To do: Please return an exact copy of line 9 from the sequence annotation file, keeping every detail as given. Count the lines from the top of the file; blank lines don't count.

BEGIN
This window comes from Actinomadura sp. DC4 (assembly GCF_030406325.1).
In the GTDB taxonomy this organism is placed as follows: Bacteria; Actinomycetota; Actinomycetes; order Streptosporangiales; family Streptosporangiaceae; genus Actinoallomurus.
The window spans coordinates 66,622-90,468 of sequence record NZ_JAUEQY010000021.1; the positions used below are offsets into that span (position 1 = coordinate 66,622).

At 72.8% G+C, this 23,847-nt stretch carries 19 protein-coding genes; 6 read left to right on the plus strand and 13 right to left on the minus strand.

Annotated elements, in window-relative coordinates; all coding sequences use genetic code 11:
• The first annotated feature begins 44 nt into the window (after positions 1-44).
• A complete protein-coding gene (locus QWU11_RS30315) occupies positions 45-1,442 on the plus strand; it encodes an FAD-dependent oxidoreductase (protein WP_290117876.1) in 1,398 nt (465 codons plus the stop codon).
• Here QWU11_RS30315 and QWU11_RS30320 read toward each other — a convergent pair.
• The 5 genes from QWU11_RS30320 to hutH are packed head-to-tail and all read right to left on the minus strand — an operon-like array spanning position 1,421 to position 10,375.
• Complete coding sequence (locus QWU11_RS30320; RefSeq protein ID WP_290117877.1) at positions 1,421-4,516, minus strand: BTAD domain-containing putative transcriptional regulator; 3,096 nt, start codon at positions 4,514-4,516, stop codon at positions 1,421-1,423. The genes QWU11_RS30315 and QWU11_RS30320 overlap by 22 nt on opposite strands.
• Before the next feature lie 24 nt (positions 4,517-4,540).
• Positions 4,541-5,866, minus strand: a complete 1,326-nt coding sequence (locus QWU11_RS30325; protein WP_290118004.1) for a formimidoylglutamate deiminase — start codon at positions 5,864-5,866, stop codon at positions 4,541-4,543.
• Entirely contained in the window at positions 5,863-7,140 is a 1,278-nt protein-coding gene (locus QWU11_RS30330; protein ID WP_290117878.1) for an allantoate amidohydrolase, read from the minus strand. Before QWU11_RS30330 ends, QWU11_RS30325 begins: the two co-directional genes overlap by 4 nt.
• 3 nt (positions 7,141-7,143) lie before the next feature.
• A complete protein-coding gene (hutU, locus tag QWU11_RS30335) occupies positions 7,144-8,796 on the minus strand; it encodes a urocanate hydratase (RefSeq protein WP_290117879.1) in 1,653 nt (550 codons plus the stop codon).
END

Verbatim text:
• The 5 genes from QWU11_RS30320 to hutH are packed head-to-tail and all read right to left on the minus strand — an operon-like array spanning position 1,421 to position 10,375.